Hundreds gathered at the Cathedral Basilica of the Immaculate Conception the evening of June 7 to celebrate Mass for Servant of God Julia Greeley a century after she passed away.
Those in attendance had the opportunity to see Julia’s tomb up close and pay their respects to the woman on her way to sainthood.
Archbishop Samuel J. Aquila presided over the Mass.
“Today is a historic day for the Church of northern Colorado as we gather in this Cathedral church to celebrate the 100th anniversary of the death of Julia Greeley on this vigil of the Sacred Heart of Jesus,” he said during his homily.
The archbishop explained that Jesus’ selfless love given through the Eucharist is the same type of love Julia embodied in her own life.
“It is deeply rooted in sacrifice,” said Archbishop Aquila. “It is deeply rooted in giving oneself completely to the Lord no matter what the cost may be.”
Julia grew up a slave. She lost her eye when her mother was being beaten and the whip hit her instead, and yet she still lived a joyful life.
After becoming a free woman and moving to Denver, Julia walked around offering necessities to the poor. She spent one Friday a month walking to local firehouses, where she handed out pamphlets on the Sacred Heart of Jesus. Julia not only had courage to spread love in these ways, but she did it while battling arthritis all over her body.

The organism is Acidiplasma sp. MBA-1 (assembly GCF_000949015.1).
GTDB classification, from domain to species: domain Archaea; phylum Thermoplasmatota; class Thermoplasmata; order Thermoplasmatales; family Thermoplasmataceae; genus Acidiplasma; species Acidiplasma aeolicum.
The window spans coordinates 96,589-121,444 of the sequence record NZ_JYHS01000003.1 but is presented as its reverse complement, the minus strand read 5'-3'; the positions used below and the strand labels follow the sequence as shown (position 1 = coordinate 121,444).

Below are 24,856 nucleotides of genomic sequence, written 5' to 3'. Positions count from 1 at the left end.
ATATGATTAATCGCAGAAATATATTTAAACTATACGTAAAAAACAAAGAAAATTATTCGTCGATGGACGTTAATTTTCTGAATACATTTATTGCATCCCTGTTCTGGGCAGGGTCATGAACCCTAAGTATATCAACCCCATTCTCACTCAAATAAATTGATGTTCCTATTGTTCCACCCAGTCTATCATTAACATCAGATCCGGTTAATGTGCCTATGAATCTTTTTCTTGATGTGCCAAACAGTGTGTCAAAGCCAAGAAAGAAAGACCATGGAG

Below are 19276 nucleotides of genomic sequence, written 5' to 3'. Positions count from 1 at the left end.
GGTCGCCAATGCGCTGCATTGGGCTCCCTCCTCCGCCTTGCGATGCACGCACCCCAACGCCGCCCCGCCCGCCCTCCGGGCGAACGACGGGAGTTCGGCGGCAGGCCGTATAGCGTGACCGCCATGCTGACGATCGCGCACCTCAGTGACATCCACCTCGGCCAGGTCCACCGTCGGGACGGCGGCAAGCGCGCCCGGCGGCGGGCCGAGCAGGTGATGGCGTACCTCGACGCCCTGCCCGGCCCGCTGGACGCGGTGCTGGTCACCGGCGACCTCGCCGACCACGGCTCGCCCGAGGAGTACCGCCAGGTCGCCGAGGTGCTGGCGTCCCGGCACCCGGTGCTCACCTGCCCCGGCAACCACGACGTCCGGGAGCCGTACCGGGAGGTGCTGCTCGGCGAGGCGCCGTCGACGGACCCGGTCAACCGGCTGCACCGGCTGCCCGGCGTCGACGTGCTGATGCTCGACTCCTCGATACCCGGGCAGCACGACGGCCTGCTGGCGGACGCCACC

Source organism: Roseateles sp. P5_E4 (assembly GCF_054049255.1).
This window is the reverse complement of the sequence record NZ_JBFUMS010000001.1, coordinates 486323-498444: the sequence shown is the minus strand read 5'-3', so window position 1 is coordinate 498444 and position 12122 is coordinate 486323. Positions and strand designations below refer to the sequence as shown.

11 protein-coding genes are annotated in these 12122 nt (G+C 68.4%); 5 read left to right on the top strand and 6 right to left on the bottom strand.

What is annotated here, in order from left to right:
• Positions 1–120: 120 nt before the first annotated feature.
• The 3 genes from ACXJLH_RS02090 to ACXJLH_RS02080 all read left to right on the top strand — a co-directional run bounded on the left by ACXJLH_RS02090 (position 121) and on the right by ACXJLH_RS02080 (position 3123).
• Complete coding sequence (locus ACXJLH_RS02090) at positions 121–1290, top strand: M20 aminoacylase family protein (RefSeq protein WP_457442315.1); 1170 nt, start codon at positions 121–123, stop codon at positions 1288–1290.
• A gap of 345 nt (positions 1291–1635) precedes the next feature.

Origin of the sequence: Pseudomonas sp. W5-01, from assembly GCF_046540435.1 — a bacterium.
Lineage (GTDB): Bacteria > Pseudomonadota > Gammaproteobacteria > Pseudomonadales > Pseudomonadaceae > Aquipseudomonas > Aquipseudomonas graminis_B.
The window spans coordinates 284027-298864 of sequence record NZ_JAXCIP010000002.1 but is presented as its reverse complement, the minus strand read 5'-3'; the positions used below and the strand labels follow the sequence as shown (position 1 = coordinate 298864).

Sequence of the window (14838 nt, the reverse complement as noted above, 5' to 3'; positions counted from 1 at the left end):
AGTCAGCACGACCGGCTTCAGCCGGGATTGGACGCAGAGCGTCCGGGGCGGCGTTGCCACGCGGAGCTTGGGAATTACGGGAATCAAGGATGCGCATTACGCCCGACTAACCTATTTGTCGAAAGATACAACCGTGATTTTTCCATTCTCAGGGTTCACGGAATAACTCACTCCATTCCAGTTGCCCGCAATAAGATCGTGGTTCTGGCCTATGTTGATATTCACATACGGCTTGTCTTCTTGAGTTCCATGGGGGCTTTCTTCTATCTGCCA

“Even in the midst of her terrible arthritis and in the brokenness and pain of her own body, she still carried a joyful spirit because she knew the love of Christ,” said Archbishop Aquila.
“Her life is a witness to grace, to the power of God, and to the humility and the total gift of self.”
The archbishop asked those present to consider the deep love Jesus has for each and every one of them and to use Greeley’s life as an example of holiness.
“… we lift our hearts in gratitude to the father for the gift of the sacred heart of Jesus, for the gift of his son to the world, and for the faithfulness of a former slave woman who was truly rooted and grounded in love,” he said.